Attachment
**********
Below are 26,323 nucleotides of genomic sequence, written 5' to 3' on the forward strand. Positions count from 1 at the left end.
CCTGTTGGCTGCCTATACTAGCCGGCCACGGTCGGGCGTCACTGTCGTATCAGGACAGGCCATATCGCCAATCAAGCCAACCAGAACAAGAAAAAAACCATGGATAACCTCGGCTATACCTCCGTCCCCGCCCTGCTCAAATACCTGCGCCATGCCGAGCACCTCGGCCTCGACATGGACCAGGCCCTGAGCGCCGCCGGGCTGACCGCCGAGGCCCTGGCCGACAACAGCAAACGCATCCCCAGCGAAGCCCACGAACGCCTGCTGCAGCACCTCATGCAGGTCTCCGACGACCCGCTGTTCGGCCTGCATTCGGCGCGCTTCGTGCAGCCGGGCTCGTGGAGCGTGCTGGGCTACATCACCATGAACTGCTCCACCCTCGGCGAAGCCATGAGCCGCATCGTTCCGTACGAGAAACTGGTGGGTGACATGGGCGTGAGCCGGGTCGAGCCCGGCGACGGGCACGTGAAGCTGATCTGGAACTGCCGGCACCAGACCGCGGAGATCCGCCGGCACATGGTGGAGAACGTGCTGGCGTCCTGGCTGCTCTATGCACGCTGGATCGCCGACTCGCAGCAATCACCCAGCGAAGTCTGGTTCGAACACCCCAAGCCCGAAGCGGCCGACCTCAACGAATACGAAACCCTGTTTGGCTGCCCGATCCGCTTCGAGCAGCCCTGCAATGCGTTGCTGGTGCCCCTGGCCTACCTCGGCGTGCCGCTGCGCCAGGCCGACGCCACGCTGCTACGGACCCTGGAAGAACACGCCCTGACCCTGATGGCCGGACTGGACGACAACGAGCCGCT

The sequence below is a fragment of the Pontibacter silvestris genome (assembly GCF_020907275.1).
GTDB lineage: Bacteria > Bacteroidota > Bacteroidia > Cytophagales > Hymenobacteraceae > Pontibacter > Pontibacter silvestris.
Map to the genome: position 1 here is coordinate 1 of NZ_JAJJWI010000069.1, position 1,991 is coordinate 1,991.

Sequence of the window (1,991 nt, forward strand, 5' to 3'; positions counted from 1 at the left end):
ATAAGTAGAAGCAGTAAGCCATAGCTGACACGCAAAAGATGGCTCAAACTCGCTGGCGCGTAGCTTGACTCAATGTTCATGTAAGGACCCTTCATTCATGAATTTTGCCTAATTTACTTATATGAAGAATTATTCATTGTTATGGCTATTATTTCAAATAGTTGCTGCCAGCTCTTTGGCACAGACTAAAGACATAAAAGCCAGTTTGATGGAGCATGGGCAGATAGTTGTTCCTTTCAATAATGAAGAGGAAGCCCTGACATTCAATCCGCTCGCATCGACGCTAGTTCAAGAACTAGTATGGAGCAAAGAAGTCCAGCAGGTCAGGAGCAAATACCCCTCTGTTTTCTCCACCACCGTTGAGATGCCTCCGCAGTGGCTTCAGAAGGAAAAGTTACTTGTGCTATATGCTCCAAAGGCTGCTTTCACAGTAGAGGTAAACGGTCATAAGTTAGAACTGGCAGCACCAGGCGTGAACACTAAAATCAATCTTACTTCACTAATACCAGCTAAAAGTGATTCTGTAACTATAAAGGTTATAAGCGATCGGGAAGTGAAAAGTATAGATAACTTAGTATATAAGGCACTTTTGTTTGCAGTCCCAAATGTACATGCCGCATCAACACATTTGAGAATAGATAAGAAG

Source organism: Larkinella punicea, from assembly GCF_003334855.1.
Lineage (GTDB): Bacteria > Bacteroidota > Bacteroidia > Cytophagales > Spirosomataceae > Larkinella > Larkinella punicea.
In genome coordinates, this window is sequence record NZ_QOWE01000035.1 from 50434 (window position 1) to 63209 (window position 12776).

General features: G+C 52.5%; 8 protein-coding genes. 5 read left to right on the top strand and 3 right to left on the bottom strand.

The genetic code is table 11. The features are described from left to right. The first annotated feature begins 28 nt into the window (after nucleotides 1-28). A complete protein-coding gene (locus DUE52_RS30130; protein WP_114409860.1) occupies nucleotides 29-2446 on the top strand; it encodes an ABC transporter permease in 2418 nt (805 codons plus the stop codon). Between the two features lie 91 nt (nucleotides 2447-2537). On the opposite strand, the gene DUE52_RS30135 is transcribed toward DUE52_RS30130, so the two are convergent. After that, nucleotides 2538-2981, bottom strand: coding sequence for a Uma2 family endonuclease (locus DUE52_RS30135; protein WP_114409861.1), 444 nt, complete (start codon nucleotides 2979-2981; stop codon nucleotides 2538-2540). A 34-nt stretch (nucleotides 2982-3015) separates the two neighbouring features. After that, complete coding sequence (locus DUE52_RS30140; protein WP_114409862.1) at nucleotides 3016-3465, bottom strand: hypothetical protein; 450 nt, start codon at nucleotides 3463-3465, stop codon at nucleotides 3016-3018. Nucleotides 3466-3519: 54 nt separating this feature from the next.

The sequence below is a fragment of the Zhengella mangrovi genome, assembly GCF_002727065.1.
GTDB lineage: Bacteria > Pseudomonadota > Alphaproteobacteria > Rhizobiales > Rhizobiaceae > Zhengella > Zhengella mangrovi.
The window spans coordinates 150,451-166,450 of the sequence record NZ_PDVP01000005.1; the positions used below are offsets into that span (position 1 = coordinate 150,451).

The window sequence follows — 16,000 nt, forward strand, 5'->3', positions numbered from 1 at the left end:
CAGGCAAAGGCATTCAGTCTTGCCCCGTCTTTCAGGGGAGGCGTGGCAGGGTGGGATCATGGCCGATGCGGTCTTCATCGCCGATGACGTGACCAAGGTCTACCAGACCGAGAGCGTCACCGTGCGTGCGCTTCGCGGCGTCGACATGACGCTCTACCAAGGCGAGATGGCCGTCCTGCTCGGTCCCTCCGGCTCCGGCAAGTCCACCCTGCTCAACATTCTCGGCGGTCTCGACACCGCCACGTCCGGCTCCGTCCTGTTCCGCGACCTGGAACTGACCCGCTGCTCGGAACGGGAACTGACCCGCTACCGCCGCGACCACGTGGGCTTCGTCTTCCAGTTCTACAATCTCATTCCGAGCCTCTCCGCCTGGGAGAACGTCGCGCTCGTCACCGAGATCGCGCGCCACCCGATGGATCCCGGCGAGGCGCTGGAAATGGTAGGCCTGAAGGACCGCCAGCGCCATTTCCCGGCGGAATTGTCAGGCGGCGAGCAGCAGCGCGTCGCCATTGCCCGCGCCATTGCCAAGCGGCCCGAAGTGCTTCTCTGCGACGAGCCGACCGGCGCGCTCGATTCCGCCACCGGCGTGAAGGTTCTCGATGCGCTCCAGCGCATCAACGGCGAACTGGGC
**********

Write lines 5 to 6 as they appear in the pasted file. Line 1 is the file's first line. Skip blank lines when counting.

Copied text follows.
Map to the genome: position 1 here is coordinate 1 of NZ_JAJJWI010000069.1, position 1,991 is coordinate 1,991.

Sequence of the window (1,991 nt, forward strand, 5' to 3'; positions counted from 1 at the left end):